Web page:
What Are Wicked Problems and How to Solve Them

At Zano, we have set our sights on tackling some of the world’s ‘wicked problems’. If you’re reading this, then you probably have an idea of what wicked problems are. But, in case you don’t or if you need a refresher, let’s start with that…

Defining Wicked Problems

First defined as a concept in the late-1960s & early-1970s, wicked problems are complex issues that avoid easy definitions and present unique challenges when trying to solve them. While the term ‘wicked’ may seem like a moral judgement upon the nature of these problems, it was also coined to highlight the difference between these open ended societal issues and the logical ‘tame problems’ in fields such as mathematics.

The work of Horst Rittel and Melvin Webber – who formally set out a definition of wicked problems in 1973 – describes ten characteristics for these problems. For us, the following are particularly relevant:

  • All wicked problems are essentially unique.
  • They do not have a ‘stopping rule’ – no obvious signal when they are solved.
  • The way a wicked problem is described determines its possible solutions.

The idea of tackling such large scale, open ended problems that are both mutable and subjective is a daunting one. It does not take much effort to imagine just the range of obstacles that problems of this nature present to those trying to solve them. Yet, the wicked problems we face today demand that they be solved.

So, how do we solve them?

As mentioned above, wicked problems are not technically issues that can be ‘solved’ in a traditional sense. The lack of a ‘stopping rule’ means that a final, definitive solution is by definition, highly difficult if not impossible to provide.

The unique, complex and nebulous nature of wicked problems means that, from the outset, we must strive to understand and listen. Approaching these problems from a top down view, looking to impose quick and easy solutions, simply does not work. Instead, a holistic, grassroots approach is essential. For us, this begins with listening. By taking the time to listen to stakeholders at all levels, we can fully understand and describe the problem, allowing us the most inclusive range of possible solutions.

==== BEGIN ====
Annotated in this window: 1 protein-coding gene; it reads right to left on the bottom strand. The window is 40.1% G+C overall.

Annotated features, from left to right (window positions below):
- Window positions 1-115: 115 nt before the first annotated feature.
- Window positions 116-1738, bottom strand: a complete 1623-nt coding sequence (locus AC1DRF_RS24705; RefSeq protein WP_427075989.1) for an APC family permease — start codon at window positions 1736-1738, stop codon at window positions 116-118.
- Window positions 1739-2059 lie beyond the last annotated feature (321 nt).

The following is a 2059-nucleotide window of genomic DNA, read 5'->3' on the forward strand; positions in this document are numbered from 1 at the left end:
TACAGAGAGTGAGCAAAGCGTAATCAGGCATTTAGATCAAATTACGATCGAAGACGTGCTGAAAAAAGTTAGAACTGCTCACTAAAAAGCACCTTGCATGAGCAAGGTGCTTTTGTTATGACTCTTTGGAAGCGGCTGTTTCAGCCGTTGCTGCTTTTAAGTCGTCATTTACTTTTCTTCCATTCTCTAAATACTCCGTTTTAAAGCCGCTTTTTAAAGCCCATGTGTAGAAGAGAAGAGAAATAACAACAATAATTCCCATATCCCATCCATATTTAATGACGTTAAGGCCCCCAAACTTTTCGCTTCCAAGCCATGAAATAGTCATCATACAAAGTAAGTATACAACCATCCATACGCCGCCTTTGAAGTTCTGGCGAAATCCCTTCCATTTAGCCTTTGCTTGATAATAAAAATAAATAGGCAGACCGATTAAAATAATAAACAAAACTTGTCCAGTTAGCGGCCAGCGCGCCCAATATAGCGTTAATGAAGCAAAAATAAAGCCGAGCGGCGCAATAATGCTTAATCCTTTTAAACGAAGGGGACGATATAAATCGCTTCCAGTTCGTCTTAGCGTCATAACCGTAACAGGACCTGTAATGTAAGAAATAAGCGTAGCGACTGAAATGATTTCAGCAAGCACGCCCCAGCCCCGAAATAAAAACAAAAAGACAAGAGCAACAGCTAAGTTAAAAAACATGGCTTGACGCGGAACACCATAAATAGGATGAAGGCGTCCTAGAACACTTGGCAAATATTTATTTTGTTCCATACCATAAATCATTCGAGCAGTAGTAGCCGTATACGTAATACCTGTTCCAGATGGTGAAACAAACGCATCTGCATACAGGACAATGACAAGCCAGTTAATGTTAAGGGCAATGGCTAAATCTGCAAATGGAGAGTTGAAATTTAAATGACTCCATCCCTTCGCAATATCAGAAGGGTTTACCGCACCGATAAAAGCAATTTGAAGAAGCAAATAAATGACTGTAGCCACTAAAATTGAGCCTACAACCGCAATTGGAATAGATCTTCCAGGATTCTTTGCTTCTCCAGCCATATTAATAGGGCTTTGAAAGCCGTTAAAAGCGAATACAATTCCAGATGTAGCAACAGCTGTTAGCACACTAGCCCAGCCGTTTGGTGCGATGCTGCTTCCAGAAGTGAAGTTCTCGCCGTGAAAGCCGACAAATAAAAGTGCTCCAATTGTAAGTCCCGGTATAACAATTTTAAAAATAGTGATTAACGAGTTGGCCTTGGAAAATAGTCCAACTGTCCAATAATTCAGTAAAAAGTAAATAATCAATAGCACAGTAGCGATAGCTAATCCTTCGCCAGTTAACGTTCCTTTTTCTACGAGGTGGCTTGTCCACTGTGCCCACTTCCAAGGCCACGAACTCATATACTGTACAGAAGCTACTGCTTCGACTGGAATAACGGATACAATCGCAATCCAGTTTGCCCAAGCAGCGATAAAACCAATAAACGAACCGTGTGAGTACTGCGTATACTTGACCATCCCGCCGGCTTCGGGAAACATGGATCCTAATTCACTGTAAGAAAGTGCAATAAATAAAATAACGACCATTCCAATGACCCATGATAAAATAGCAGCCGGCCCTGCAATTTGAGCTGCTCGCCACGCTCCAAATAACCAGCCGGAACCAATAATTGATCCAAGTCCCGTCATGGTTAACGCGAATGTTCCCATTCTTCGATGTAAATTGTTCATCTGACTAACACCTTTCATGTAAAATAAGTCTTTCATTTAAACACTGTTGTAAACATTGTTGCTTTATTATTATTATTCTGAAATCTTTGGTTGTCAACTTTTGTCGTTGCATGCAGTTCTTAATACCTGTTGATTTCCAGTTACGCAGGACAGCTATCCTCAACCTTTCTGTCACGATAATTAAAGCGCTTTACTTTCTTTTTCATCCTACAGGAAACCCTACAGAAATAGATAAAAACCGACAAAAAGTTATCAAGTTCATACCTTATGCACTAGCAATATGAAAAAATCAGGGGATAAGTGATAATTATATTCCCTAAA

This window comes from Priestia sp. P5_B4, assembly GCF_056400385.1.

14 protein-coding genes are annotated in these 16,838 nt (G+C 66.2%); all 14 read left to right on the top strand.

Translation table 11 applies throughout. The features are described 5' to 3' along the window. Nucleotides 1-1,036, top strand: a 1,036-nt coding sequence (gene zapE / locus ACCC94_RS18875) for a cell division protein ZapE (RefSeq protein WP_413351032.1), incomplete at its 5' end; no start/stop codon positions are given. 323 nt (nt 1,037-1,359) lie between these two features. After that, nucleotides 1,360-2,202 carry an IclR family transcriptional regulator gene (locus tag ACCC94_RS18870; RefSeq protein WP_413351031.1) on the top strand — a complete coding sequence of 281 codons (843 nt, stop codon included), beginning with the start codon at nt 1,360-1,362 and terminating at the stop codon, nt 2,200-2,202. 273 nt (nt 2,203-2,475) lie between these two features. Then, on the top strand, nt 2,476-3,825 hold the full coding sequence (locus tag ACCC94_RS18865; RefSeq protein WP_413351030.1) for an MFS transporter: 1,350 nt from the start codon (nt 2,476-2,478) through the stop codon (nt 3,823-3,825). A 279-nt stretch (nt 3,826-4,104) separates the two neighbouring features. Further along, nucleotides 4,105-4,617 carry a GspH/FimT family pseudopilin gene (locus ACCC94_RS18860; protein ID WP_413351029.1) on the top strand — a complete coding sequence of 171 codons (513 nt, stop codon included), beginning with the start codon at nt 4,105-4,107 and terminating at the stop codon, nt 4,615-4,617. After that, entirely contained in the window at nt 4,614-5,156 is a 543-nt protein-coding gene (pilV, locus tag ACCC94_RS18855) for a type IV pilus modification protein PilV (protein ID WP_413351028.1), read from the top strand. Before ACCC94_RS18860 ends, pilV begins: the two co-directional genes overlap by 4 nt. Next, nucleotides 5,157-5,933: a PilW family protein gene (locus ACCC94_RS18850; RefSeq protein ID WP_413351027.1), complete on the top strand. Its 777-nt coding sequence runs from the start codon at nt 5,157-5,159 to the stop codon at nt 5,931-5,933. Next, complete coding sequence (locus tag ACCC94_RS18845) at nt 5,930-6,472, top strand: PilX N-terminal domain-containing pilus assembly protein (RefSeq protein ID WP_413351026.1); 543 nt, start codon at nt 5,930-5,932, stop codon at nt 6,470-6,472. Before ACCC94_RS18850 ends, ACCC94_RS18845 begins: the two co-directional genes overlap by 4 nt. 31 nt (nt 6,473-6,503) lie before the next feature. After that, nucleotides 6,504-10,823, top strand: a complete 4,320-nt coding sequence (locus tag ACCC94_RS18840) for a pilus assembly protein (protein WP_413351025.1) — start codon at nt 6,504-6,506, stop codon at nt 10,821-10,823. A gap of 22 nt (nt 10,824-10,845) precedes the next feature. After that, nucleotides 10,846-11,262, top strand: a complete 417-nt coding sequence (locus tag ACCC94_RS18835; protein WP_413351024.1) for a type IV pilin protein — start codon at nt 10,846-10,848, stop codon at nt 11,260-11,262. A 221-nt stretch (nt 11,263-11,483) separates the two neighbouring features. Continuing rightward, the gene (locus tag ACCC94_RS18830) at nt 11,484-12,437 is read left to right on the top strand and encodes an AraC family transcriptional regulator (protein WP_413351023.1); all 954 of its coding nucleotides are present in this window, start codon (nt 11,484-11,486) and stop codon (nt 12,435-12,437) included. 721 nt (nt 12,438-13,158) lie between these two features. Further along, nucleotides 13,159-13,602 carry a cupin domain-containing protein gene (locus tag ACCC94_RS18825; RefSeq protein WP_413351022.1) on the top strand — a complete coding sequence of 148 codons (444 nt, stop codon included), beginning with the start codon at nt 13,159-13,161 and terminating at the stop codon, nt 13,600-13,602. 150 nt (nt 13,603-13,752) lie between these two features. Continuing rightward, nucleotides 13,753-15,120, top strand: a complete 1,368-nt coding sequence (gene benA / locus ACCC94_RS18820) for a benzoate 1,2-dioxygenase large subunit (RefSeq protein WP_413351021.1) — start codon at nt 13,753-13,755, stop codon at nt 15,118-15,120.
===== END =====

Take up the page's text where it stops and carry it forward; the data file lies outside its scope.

The process of listening then naturally progresses into Co-Production. This combination of the principles of Co-Design and Co-Creation takes the information gathered through the listening process and asks stakeholders to work collaboratively, with both each other and us, to design and create potential solutions to the wicked problems they have identified and defined.

The final stage is prototyping. In other words, testing our collectively designed solutions in the real world. Small scale prototyping can give us an idea of the applied strengths & weaknesses of our solutions and how they can be scaled up for wider use if necessary.

This is a simple, but rigorous framework for approaching wicked problems that we have used extensively over our combined years of experience in social innovation. What is more, it is a cyclical approach. Once prototyping is completed, the listening phase can be returned to, taking into account the results of field testing. For us, the open ended nature of wicked problems requires a flexible and similarly open ended process to tackle.

So what comes next?

Next week we’ll be talking more about listening and some of the work we’ve done for ALC and the UNDP in this area. Make sure you don’t miss out by following up on Twitter and LinkedIn in the meantime!